A Guide to Atlanta International Airport! (KATL)
Wedged right in between Interstate 75, Interstate 85, and Interstate 285, Atlanta International Airport takes great advantage of its space. As the main hub for SkyTeam member Delta Airlines, it carries tons of flights for the airline and has carried the title for world’s busiest passenger airport for 22 years. It’s time to dive in to this beast of an airport!
KATL from above with the camera facing south.
Passenger Terminal (Main)
Atlanta’s main passenger terminal is one of the largest in the world. With seven concourses - all used by Delta, this is one of the most expansive hubs on the planet. Also used by 21 other airlines, this terminal is also one of the largest multi-airline terminals in the world. Each concourse can be considered a satellite concourse, aside from Concourses T and F. International arrivals can arrive at each concourse, although it is preferred they use concourses E or F.
<- Domestic Flights | International Flights ->
Terminal T is the westernmost concourse of the terminal area. Once used for the airport’s international flights, this terminal fell to domestic status right before the 1996 Olympics, losing its status to Terminal E. This terminal has 17 gates, all facing inward towards the satellite terminals to its east. Non-Delta flights use the north end of this concourse.
Yet another primarily domestic concourse, Concourse A is the airport’s westernmost satellite concourse. With 29 gates facing both directions, this concourse is also used for Delta only and has a heavy prevalence in their domestic system.
Just like Concourses T and A, this concourse is used primarily for domestic flights. With 32 gates also facing both directions, this concourse is Delta territory only and has heavy conveyance in their domestic system.
As with the former three Concourses, this is a primarily domestic terminal. The opposite of Concourse T applies here, Non-Delta flights (specifically Southwest Airlines flights) use the south end of this concourse. This concourse contains 34 gates and is the main focus zone for Southwest at Atlanta.
Concourse D is the easternmost domestic concourse at KATL. It holds domestic flights for several Non-Delta airlines, but it also has heavy Delta prevalence. This concourse has the most gates of any concourse at KATL, with 40 gates.
Concourse E is the primary International Terminal for Delta Airlines at KATL. This concourse has less gates than some of the Domestic concourses at KATL, with only 28 gates. However, the gates are suitable for larger planes.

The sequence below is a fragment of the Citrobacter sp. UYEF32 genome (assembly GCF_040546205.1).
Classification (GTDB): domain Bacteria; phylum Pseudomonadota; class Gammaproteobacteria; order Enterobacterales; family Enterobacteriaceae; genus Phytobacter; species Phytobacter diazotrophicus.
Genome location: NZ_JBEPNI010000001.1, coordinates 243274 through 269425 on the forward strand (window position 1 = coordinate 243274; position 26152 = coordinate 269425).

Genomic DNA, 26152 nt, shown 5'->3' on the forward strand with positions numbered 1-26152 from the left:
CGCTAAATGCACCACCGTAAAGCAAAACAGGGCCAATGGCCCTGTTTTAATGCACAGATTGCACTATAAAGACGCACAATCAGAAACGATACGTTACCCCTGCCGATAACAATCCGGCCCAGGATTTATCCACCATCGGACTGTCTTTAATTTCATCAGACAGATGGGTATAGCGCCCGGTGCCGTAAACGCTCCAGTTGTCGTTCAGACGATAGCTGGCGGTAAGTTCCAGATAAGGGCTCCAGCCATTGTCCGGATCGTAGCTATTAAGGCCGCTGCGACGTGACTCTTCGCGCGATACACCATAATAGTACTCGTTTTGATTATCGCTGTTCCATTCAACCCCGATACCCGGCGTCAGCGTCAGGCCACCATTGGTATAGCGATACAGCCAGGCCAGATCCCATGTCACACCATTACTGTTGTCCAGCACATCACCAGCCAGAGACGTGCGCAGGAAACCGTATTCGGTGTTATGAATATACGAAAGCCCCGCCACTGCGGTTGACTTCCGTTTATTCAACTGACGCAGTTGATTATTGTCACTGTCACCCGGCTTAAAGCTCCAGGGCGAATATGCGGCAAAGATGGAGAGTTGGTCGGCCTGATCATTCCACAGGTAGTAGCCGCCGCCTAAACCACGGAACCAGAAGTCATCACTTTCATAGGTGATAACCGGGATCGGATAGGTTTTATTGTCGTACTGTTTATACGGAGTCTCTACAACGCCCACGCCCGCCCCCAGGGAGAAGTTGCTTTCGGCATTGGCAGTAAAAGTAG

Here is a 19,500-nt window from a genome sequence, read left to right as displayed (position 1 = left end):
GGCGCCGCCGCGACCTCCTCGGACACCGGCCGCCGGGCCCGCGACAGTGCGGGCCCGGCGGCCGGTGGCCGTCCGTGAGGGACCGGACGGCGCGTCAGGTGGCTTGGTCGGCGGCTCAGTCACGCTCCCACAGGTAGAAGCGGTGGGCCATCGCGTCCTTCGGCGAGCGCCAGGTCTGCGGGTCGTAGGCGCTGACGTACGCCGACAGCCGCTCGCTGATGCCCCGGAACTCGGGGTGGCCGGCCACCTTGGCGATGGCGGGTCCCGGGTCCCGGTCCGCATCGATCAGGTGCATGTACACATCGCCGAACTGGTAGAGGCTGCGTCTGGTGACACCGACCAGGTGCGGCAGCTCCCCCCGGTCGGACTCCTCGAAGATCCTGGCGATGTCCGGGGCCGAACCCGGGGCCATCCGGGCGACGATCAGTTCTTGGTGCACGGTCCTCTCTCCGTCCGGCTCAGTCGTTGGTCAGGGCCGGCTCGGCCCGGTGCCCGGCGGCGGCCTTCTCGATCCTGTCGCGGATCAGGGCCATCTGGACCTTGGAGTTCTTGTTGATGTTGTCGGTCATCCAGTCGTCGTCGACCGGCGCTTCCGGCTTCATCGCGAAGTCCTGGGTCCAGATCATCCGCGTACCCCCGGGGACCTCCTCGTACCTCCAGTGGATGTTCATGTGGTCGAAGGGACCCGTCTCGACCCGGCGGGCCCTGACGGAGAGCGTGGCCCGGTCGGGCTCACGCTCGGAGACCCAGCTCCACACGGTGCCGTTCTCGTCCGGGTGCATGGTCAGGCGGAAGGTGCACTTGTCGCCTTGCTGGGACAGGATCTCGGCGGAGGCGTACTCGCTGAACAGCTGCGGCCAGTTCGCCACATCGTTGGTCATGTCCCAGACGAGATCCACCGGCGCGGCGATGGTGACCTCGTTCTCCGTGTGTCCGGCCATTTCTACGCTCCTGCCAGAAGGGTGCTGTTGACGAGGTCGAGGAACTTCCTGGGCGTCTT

Concourse F only has 15 gates, the least of all of the concourses at KATL. However, it holds all non-Delta international flights into the airport. The A380 can be featured at Gate F3, and other large planes can be seen at other gates around it. This concourse is the easternmost concourse at the airport.
There are two Cargo Terminals at KATL, conveniently located on both ends of the airport. The North Area is located north of Runway 8L/26R. The South Area is located in between Runways 27L/9R and Runways 10/28.
Runways (From North to South)
Do not be deceived by the runway designations, all five runways are parallel. There are two runways north of the terminal and three south of the terminal.
This runway is the northernmost runway at the airport, and is used for landings on the northern end of the airport. At almost exactly 9,000 ft. (2,743 m), this runway can suit almost any plane landing on it,
This runway is directly south of Runway 8L/26R, and is used for departures on the northern end of the airport. At almost exactly 10,000 ft. (3,048 m), this runway is well-suited for takeoffs.
This runway is used for takeoffs on the south end of the airport. At 12,390 ft. (3,776 m), this runway is the longest runway at the airport and can be used for any plane at the airport.
This runway is used for landings on the south end of the airport. At almost exactly 9,000 ft. (2,743 m), this runway is well suited for landings and works well with the jumbos.
This runway is the southernmost runway at the airport and is 4224 ft. (1287 m) south of Runway 9R/27L. This runway is bisected by Interstate 285 - the beltway of the city of Atlanta - and is used for both takeoffs and landings. At 9,000 ft. (2,743 m), this runway does its job well.
SIDs (Standard Instrument Departures)
KATL has several departure charts in all directions. They have different paths to a specific waypoint based on the runway, then continue on a unified path past the specified waypoint. KATL does not really have ‘straight out departures’ aside from a select few SID charts.
STARs (Standard Terminal Arrivals)
KATL has STAR charts into the airport from each direction, several of which I refer to as ‘Twin STARs’ with specific charts for west flow and others for east flow.
Fun Fact: Several KATL STAR charts start within a few miles of my house!
IAPs (Instrument Approach Procedures)
Every single runway at KATL (in both directions) is ILS certified. Runways 26R, 27L and 28 are Category II Certified, and Runways 8L, 9R, and 10 are Category III certified. All runways have RNAV (GPS) Approaches, and several runways have RNAV (RNP) Approaches. All runways also have RNAV (GPS) and ILS PRM; this extends the amount of Category II ILS approaches.
The runway layout and location cumulative to downtown limits visual approach creation, but if you would like to create one, give it a swing.
In closing, KATL is a HUGE airport that serves a huge area around the world and has service to five continents and a HUGE amount of domestic destinations. Go ahead and explore KATL, it’s here to stay!
I hope you all found educational value out of this adventure, and stick around for more from Gtmkm98, The Flying Trekkie!